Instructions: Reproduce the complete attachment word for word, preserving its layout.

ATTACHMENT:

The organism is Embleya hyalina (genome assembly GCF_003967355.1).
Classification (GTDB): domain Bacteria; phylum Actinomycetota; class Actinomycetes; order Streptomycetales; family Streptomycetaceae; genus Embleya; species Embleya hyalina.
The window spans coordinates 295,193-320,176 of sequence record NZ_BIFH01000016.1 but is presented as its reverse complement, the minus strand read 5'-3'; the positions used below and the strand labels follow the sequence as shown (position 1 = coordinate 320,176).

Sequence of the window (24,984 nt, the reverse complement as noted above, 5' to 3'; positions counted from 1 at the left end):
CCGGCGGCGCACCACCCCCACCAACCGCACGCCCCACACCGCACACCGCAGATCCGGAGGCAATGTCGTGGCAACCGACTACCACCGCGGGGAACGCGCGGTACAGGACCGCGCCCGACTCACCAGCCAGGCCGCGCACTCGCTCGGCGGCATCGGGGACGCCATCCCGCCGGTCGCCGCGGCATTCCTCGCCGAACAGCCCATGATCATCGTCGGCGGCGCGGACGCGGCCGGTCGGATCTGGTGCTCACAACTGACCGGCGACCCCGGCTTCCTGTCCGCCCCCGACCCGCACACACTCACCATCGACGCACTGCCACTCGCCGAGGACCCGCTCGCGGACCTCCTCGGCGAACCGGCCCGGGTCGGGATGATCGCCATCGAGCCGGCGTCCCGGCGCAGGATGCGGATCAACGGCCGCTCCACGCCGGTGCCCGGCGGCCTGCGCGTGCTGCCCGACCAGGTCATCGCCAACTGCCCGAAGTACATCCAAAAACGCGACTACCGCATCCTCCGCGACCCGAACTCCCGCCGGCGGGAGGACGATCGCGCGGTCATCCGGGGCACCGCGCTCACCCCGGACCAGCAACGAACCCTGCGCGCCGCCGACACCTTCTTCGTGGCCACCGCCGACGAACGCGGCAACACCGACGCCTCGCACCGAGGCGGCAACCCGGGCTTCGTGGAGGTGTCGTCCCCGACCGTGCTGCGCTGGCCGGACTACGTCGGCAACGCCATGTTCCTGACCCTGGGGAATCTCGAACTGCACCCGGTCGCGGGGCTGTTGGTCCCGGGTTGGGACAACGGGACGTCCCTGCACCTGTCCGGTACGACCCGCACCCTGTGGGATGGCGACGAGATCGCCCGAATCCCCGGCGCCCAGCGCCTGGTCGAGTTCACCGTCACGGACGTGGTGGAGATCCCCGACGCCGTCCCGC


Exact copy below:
The organism is Embleya hyalina (genome assembly GCF_003967355.1).
Classification (GTDB): domain Bacteria; phylum Actinomycetota; class Actinomycetes; order Streptomycetales; family Streptomycetaceae; genus Embleya; species Embleya hyalina.
The window spans coordinates 295,193-320,176 of sequence record NZ_BIFH01000016.1 but is presented as its reverse complement, the minus strand read 5'-3'; the positions used below and the strand labels follow the sequence as shown (position 1 = coordinate 320,176).

Sequence of the window (24,984 nt, the reverse complement as noted above, 5' to 3'; positions counted from 1 at the left end):
CCGGCGGCGCACCACCCCCACCAACCGCACGCCCCACACCGCACACCGCAGATCCGGAGGCAATGTCGTGGCAACCGACTACCACCGCGGGGAACGCGCGGTACAGGACCGCGCCCGACTCACCAGCCAGGCCGCGCACTCGCTCGGCGGCATCGGGGACGCCATCCCGCCGGTCGCCGCGGCATTCCTCGCCGAACAGCCCATGATCATCGTCGGCGGCGCGGACGCGGCCGGTCGGATCTGGTGCTCACAACTGACCGGCGACCCCGGCTTCCTGTCCGCCCCCGACCCGCACACACTCACCATCGACGCACTGCCACTCGCCGAGGACCCGCTCGCGGACCTCCTCGGCGAACCGGCCCGGGTCGGGATGATCGCCATCGAGCCGGCGTCCCGGCGCAGGATGCGGATCAACGGCCGCTCCACGCCGGTGCCCGGCGGCCTGCGCGTGCTGCCCGACCAGGTCATCGCCAACTGCCCGAAGTACATCCAAAAACGCGACTACCGCATCCTCCGCGACCCGAACTCCCGCCGGCGGGAGGACGATCGCGCGGTCATCCGGGGCACCGCGCTCACCCCGGACCAGCAACGAACCCTGCGCGCCGCCGACACCTTCTTCGTGGCCACCGCCGACGAACGCGGCAACACCGACGCCTCGCACCGAGGCGGCAACCCGGGCTTCGTGGAGGTGTCGTCCCCGACCGTGCTGCGCTGGCCGGACTACGTCGGCAACGCCATGTTCCTGACCCTGGGGAATCTCGAACTGCACCCGGTCGCGGGGCTGTTGGTCCCGGGTTGGGACAACGGGACGTCCCTGCACCTGTCCGGTACGACCCGCACCCTGTGGGATGGCGACGAGATCGCCCGAATCCCCGGCGCCCAGCGCCTGGTCGAGTTCACCGTCACGGACGTGGTGGAGATCCCCGACGCCGTCCCGC